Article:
A far more sinister but undeclared purpose was to validate and confirm the racist, Eurocentric belief in Africa as a land of emotion, sentiment, and myth as opposed to Europe, which was believed to be a land of reason. This racist epistemology and its Manichean simplicities already enjoyed wide currency in 19th and early 20th century Europe, thanks to the writings of W.F Hegel, Max Weber, Hiedegger, Emmanuel Kant, and to some extent Karl Marx. The intellectual demarcation of Europe and Africa was central to the colonial project: colonial ethnographers sought merely to achieve this demarcation by providing ethnographic information and stories that confirmed African’s supposed innate propensity for superstition, myths, and other modes of thought opposed to Reason, a commodity seen as the exclusive preserve of European civilization. The ethnographers who traversed Nigerian villages and towns collecting stories of origin brought this bias to their task. This prejudice colored their work, producing a curiosity acutely tainted by discriminating intellectual tastes. Instead of collecting and recording all stories being told to them, they self-consciously sought stories that were laced with myths, superstition, legend, the mysterious, the divine, and the metaphysical.

The ethnographers did not want multiple stories; they wanted a single monolithic story of origin for a particular ethno-linguistic unit. This inevitably led to the disciplining and silencing of alternative stories of origin and the emergence of dominant ones preferred by the British ethnographers who desired specific genres of stories. In most Nigerian societies, there were competing stories and legends of origin, some with different progenitors. The British ethnographers pretended to eliminate implausible and less credible ones in preference for supposedly more widely accepted and believable versions. In truth, what they were doing for the most part was the elimination of stories which were too ordinary, too mundane, and lacking the awesome mythology of the Oduduwa and Bayajidda stories, to use two well-known examples. They also suppressed stories of origin that were incompatible with the preconceived image of Africans as superstitious, overly spiritual, and incapable of reasoning.

Because the ethnographers were mostly talking to monarchs and aristocrats desirous of exalting their kingdom to attract respect and administrative and economic attention from the new British overlords, the exercise produced stories or origin or versions of stories of origin that served the mutual interests of ethnographers and kings. The spectacular stories that the British got from African (royal) informants satisfied the aristocrats’ desire to earn respect and an aura of divinity in the eyes of the British, while satisfying the ethnographers’ desire to produce stories which fitted with the Eurocentric assumptions at the heart of the colonial enterprise. The African informants were unwittingly helping the colonial ethnographers to cast them and their societies as intellectual inferiors of Europe, a domain that had supposedly outgrown the realm of myth and superstition and entered the realm of Reason.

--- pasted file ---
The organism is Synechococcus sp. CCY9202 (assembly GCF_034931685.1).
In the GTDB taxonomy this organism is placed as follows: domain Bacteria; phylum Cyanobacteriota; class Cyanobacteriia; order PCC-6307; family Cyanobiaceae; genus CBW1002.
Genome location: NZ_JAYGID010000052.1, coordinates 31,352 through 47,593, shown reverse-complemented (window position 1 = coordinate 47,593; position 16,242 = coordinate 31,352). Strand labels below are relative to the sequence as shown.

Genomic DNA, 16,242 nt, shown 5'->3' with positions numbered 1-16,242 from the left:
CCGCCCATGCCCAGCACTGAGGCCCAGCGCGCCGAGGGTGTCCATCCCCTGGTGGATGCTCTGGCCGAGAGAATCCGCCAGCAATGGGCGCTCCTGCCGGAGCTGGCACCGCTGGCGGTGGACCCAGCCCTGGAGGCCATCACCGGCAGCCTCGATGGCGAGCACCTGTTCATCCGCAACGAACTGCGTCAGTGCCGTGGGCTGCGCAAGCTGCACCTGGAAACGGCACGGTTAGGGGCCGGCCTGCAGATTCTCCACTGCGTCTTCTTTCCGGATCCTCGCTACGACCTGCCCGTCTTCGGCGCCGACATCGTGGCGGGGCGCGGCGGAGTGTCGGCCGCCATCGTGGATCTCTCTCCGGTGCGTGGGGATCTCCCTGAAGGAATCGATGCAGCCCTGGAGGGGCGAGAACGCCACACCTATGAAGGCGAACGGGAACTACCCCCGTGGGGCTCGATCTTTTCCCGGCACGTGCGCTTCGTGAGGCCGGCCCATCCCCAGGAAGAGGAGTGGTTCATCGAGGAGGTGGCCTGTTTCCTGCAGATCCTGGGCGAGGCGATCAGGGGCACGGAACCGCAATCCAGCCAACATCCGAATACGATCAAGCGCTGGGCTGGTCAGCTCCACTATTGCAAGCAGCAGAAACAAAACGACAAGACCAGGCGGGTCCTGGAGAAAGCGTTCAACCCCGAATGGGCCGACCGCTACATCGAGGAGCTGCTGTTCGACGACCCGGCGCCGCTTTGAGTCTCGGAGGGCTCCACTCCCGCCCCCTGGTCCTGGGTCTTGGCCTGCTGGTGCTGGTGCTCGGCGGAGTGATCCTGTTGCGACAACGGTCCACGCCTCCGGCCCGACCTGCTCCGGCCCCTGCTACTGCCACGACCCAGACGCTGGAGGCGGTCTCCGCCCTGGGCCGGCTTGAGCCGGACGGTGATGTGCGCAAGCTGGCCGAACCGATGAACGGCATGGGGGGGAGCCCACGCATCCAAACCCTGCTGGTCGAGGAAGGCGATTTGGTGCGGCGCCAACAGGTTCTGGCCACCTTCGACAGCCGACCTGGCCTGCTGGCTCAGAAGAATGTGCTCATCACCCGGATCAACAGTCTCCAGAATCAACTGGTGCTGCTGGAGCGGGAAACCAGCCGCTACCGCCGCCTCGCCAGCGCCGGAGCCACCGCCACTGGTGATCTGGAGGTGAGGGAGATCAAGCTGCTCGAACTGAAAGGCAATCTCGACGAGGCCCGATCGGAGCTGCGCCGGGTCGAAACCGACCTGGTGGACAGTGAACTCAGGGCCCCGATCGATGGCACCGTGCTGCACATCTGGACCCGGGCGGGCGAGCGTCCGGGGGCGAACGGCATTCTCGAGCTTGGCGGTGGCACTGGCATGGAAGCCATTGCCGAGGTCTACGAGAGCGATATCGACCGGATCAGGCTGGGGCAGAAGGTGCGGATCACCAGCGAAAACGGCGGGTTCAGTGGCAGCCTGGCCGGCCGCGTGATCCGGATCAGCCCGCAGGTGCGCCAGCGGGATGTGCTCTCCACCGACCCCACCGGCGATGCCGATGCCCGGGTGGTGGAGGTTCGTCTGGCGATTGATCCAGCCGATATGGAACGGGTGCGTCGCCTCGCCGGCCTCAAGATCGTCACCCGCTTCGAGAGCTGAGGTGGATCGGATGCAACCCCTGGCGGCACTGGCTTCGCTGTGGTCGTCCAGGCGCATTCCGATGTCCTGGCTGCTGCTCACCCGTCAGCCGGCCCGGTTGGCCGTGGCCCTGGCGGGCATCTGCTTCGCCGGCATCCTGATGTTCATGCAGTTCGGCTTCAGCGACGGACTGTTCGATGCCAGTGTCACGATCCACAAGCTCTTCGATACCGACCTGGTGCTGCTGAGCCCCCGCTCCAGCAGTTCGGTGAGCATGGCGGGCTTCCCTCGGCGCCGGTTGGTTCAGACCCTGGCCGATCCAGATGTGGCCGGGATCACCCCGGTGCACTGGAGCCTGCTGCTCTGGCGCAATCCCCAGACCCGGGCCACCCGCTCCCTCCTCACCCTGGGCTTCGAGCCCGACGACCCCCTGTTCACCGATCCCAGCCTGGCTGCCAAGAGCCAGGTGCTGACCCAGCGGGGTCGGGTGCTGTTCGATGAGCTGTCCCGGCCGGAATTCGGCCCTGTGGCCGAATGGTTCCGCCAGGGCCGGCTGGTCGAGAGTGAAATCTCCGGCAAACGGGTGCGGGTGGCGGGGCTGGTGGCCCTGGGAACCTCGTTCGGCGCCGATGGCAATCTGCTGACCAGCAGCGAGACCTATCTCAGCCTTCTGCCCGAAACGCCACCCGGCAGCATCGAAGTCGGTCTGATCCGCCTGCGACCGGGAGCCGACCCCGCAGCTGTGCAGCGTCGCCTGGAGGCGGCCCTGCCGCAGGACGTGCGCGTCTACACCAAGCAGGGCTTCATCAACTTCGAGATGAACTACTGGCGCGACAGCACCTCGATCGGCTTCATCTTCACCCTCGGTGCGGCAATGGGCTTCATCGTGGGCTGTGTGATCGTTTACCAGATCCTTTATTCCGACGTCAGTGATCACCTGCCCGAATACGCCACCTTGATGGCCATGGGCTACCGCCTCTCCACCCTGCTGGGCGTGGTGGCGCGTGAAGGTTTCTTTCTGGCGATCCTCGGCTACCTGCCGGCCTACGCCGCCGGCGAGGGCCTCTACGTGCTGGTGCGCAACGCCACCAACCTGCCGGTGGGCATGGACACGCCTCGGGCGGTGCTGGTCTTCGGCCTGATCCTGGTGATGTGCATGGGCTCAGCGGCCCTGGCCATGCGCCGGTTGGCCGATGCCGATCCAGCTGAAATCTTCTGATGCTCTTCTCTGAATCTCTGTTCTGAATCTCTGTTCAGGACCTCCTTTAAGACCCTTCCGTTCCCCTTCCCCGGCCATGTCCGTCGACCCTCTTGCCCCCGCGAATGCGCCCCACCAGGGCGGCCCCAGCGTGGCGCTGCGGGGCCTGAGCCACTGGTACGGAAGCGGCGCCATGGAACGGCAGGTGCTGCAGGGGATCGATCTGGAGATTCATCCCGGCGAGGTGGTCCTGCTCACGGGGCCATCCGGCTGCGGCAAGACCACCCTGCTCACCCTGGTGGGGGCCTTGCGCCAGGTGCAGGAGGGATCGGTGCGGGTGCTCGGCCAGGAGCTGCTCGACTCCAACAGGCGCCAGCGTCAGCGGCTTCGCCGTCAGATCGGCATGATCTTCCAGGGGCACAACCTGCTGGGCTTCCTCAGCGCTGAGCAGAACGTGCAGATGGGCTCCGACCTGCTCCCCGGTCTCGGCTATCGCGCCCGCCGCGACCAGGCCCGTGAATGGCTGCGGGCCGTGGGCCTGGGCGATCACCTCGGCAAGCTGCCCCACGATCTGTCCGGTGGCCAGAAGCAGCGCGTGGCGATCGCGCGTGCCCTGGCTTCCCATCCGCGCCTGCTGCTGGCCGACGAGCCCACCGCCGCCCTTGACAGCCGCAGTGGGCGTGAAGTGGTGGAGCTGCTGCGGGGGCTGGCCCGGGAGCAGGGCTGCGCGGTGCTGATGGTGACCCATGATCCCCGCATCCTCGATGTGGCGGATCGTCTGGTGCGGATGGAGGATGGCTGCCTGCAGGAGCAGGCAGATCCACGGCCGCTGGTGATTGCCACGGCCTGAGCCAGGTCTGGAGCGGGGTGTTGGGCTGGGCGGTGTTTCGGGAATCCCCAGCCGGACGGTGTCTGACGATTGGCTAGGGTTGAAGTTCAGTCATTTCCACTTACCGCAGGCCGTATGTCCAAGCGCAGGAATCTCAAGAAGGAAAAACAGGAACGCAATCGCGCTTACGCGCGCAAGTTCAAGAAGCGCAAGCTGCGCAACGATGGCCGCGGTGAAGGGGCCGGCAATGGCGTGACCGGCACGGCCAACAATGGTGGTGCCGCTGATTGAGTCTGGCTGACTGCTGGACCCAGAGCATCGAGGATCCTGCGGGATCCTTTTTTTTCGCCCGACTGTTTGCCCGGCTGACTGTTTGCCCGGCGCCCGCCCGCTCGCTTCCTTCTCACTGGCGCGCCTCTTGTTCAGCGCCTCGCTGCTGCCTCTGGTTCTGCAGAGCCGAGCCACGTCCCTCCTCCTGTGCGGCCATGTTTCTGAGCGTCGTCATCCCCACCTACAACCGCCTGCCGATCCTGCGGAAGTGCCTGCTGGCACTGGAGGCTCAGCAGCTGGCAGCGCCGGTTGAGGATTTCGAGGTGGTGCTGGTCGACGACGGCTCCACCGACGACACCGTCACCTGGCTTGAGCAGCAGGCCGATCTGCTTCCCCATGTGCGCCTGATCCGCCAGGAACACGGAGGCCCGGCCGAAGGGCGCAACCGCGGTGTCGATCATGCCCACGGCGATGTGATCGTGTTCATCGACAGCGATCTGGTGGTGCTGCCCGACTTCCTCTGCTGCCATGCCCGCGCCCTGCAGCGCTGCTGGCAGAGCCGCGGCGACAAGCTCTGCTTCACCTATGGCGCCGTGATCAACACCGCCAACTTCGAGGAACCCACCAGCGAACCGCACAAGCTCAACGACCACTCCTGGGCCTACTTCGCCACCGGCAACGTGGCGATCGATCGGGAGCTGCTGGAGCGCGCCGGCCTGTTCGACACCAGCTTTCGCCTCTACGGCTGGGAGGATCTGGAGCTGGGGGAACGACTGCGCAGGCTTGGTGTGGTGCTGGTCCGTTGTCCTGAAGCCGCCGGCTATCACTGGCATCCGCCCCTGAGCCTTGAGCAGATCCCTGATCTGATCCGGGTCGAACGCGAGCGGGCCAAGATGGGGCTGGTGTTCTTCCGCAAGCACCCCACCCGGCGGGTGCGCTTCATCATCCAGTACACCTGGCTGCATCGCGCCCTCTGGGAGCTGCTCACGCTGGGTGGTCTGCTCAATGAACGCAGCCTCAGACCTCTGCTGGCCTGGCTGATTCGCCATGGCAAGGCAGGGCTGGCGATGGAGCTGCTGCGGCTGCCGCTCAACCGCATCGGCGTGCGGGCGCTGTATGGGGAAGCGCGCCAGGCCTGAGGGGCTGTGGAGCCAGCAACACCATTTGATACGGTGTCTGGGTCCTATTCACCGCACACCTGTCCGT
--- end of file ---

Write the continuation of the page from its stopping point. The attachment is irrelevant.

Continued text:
What emerged from this process of elimination, discrimination, and disciplining is the emergence of spectacular stories of supernatural and mythical heroism that proliferated in colonial ethnographic and anthropological manuals. These stories or versions were carefully recorded, given prominence, sometimes published, orally repeated, embellished and retooled for popular consumption. Contemporary historians, Africans and Europeans, have largely relied on these ethnographic renderings of the origin of Nigerian ethnic groups. Where the historians have interviewed local elders, they’ve been fed the recorded and now accepted, dominant, and monolithic story. Repetition and the power of the written word and publishing have thus transformed these stories to historical orthodoxies which are merely perpetuated through repetition and reproduction.

This is how the Oduduwa story of origin was “produced,” socially mediated, and normalized as the Yoruba story of origin. Ironically, in the heat of the anti-colonial movement, these colonially-generated stories and myths were widely mobilized by African and Nigerian nationalist intellectuals to make statements about the glorious pasts of African societies, statements that, in hindsight, sound uncannily like the rhetoric used by gullible but self-interested royal informants who supplied the stories of origin to colonial ethnographers.

I doubt if any of those fighting to save the Yoruba version of the Oduduwa story or those on the other side of the debate who accept or tolerate the premise of the Oduduwa divine descent story would quarrel over this matter if they knew the colonial origins of the story and the political circumstances in which it emerged. They would probably be ashamed that they are fighting over a meta-narrative and a counter meta-narrative that have their documentary beginnings in the dynamics of colonial power relations and in Eurocentric colonial agendas.

Moses Ochonu, a US based Academic can be reached at ebe@nigeriavillagesquare.com